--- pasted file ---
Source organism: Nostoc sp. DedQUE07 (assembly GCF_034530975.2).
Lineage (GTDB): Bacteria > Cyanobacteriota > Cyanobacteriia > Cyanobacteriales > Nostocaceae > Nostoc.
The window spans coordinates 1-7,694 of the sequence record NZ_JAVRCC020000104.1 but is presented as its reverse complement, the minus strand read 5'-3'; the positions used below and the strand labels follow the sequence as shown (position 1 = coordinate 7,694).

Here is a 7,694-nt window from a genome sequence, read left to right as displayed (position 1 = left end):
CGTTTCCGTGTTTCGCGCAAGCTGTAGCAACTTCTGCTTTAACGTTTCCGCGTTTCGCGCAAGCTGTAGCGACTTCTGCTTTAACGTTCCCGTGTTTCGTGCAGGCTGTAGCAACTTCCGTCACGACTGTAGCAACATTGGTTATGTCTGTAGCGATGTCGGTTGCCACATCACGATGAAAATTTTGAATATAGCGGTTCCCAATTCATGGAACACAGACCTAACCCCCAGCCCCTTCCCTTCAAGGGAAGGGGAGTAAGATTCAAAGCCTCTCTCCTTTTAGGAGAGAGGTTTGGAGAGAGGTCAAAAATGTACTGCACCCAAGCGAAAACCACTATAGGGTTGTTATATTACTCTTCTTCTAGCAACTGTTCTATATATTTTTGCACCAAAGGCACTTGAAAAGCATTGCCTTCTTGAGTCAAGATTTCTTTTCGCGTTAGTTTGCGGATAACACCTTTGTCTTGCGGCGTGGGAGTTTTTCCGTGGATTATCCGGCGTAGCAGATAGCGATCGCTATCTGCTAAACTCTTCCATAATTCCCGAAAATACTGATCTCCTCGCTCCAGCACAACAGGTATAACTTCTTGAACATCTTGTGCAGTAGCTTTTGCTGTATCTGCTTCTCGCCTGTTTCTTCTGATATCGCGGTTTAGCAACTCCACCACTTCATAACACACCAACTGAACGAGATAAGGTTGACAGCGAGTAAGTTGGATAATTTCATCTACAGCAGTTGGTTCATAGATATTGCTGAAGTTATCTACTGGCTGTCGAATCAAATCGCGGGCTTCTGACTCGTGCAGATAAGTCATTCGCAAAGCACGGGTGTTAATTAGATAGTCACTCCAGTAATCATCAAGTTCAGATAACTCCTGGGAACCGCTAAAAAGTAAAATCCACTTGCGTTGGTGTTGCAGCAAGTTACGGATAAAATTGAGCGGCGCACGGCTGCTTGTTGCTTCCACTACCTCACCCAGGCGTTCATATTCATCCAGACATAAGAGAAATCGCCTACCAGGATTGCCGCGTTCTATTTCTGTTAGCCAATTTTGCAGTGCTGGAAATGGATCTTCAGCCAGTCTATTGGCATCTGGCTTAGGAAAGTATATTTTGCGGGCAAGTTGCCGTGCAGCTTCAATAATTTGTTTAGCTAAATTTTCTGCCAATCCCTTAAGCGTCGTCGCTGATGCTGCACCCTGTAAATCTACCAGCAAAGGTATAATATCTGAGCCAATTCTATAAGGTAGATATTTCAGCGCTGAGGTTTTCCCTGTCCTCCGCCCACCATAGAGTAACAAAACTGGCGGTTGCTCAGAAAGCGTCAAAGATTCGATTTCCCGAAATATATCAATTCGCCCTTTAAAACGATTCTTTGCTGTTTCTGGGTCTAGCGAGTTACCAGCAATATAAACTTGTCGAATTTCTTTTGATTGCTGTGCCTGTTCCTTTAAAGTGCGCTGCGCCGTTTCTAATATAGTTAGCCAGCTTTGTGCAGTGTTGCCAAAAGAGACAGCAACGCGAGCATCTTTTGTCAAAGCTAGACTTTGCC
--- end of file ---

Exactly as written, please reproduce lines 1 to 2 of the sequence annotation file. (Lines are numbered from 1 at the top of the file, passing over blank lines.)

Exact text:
Source organism: Nostoc sp. DedQUE07 (assembly GCF_034530975.2).
Lineage (GTDB): Bacteria > Cyanobacteriota > Cyanobacteriia > Cyanobacteriales > Nostocaceae > Nostoc.